With the injury of star senior guard Drew Crawford for the season and, more recently, senior Reggie Hearn. Crawford and Hearn are/were Northwestern's top two scorers, averaging 13.5 and 14.5 ppg, respectively. Carmody's words give off a decidedly pleading Grapes of Wrath sort of tone here:

Northwestern (9-4) had trouble scoring earlier this season when Carmody's entire roster was healthy. With Drew Crawford out after undergoing season-ending shoulder surgery, and Hearn sidelined, Carmody is now without his top two scorers.

"Where are we going to get the scoring from?" Carmody asked. "Three weeks ago, we had Drew and Reggie and they gave me 30 a game. Who are you going to get it from?"

As such, a tournament bid seems just about impossible. However, after Northwestern took Michigan to the wire twice last season, the Wolverines cannot afford to coast. Yes, Michigan has easily the best team its had in the Beilein era, but the Wolverines haven't exactly had an easy time in Welsh-Ryan of late. The Wolverines snagged overtime wins last season and during the 2008-09 season while taking a pair of losses in 09-10 and 10-11. Oddly enough, the Wolverines did pick up a 10-point win in Evanston in 2007-08, a lonely W amid a sea of truly horrifying basketball in Beilein's first season in Ann Arbor.

The Wildcats are currently No. 104 in RPI, a spot ahead the confoundingly dysfunctional Texas Longhorns

Schedule-wise, the 'Cats are 9-4 heading into the season, their losses being: a 20-point loss against Maryland in the Challenge, an unfortunate (and ugly) 50-44 defeat against UIC, a 9-point loss against Butler and a 2-point loss against Stanford. On paper, that doesn't look so bad, but given the strength of the B1G, NU needed to come out victorious in at least two of those games.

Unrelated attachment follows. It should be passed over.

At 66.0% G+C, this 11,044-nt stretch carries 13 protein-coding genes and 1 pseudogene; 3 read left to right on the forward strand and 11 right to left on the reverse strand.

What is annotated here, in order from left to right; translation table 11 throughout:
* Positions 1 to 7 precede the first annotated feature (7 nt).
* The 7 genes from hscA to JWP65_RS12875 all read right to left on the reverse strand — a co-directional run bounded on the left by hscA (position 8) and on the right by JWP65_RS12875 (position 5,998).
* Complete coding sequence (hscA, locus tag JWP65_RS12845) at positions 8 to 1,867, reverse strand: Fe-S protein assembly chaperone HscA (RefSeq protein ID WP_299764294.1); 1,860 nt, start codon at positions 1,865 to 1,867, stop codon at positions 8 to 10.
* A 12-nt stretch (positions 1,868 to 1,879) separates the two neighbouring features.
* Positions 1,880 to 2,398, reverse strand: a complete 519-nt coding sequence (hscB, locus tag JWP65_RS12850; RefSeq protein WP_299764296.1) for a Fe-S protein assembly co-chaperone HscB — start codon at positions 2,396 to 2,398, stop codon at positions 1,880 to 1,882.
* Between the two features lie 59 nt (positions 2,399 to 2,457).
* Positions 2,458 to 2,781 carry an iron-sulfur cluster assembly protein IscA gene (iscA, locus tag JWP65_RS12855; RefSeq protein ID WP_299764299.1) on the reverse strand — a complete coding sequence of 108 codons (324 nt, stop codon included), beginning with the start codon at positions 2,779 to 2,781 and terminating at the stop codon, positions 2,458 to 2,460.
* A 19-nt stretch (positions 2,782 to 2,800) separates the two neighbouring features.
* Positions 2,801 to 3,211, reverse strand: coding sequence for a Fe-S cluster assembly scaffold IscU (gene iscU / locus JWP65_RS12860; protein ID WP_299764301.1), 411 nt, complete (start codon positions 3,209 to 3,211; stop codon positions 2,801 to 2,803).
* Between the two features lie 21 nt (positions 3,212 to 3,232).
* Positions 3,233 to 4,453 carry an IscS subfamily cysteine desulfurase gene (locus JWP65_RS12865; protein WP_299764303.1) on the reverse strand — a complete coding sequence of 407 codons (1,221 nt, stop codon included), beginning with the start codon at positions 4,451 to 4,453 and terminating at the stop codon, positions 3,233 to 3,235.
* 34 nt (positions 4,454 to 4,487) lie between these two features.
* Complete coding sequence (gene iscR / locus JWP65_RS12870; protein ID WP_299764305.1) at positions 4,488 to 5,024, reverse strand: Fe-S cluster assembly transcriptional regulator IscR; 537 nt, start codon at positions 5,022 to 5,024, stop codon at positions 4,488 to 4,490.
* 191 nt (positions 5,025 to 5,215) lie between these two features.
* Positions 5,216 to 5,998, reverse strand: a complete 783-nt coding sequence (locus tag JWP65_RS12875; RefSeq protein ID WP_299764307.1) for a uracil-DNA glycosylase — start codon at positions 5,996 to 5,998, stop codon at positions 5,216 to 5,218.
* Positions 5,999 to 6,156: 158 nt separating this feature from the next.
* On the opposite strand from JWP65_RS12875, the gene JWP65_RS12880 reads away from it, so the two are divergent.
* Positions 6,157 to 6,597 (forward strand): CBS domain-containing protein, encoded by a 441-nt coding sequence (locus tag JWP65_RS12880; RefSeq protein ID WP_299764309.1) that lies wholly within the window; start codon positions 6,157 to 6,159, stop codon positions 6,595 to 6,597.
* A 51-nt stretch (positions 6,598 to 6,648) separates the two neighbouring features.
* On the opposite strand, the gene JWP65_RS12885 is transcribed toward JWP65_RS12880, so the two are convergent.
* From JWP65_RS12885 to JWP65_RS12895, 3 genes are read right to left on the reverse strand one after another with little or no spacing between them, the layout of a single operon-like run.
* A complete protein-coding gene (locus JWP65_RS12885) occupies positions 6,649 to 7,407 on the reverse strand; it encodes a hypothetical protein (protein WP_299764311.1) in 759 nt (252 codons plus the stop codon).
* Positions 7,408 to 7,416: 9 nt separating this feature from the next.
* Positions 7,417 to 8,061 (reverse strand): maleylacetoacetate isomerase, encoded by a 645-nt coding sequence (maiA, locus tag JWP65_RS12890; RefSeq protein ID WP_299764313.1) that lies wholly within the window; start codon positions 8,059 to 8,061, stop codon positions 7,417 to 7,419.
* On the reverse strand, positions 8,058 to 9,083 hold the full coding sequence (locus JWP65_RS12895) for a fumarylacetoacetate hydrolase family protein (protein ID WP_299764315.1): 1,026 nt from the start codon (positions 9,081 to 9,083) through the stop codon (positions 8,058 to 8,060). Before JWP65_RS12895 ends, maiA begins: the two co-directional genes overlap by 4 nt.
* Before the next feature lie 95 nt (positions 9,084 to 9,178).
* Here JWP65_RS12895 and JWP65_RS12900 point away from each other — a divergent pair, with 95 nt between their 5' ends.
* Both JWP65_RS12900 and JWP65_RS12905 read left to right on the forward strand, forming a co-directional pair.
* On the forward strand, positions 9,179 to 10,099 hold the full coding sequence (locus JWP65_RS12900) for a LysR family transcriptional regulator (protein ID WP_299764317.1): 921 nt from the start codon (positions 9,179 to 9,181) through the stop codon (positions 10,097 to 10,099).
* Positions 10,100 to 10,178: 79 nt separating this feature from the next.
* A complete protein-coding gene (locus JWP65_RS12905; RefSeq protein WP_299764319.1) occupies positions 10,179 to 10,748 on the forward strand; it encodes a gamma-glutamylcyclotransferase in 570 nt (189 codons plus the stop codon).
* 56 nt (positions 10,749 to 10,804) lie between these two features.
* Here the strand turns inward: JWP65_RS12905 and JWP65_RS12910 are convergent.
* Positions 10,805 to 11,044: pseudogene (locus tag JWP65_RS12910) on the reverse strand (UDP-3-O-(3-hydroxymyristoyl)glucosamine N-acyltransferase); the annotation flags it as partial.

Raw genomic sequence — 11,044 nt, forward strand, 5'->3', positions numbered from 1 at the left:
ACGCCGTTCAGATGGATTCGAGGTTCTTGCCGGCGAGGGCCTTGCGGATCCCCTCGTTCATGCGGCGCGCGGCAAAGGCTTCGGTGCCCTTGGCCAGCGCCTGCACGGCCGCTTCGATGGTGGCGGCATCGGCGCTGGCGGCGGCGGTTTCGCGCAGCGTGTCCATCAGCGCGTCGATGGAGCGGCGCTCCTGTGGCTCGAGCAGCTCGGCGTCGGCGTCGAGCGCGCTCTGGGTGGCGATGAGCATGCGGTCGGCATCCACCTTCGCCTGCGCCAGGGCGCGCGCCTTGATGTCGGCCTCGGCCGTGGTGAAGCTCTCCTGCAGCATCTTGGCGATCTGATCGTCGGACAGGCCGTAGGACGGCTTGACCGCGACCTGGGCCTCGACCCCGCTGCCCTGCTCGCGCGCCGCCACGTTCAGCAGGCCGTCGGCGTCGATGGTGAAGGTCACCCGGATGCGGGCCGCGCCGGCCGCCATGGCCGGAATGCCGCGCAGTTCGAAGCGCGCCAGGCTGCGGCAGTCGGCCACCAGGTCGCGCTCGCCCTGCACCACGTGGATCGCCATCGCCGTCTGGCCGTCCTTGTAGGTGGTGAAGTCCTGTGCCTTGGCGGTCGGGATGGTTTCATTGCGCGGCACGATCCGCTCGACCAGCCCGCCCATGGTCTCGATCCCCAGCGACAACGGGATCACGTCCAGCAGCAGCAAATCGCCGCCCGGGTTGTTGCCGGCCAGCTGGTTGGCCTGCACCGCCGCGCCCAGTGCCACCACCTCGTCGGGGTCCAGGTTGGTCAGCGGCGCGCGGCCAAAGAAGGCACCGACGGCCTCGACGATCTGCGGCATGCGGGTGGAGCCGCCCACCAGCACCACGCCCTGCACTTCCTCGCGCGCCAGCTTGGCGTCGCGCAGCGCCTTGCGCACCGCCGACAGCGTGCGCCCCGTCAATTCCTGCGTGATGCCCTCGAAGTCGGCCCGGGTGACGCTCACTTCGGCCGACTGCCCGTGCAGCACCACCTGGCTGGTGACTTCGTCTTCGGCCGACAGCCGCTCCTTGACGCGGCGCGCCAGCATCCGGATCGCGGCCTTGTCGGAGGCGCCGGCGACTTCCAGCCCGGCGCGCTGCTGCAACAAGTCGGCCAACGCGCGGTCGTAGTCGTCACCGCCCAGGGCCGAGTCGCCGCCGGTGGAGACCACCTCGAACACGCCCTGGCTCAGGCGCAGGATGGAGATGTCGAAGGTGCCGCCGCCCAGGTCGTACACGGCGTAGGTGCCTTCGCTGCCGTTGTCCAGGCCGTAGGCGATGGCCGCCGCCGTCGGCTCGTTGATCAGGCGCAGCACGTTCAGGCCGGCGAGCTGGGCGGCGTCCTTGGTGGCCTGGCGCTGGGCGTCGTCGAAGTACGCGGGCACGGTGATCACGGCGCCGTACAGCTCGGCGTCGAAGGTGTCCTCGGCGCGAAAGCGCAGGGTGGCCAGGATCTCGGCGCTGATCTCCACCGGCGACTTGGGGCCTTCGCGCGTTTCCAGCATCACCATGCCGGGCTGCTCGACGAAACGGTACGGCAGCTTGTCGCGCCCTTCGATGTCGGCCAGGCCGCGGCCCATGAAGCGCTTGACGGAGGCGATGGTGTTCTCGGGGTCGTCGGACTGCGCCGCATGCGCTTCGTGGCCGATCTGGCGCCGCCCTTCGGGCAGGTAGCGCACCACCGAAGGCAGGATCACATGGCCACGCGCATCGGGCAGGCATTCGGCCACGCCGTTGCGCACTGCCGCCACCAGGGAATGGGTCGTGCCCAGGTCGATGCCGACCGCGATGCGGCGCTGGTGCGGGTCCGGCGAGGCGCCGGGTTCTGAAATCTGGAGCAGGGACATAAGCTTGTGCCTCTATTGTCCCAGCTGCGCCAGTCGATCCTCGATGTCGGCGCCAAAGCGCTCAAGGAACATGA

Otherwise, the 'Cats have dispatched your standard array of chumps, with somewhat notable wins against Baylor on the road (a few days after Baylor beat Kentucky at Rupp Arena) and a ridiculous 55-31 (!) win against now 8-4 TCU.

Anywho, sans Hearn and Crawford, my favorite Wildcat, Drew "SOBOCOP" Sobolewski becomes NU's leading scorer at the point guard spot. He's averaging 11.3 ppg --up from last year's 8.3 ppg-- and is shooting significantly better from the field overall (47%) and has been excellent from beyond the arc (49% on 49 attempts thus far). The SOBOCOP is a tough, gritty player (I'm not even being ironic here), and he is capable of doing some damage if Michigan's transition and half court D is redolent of a lazy day napping in a hammock (which it often has this season).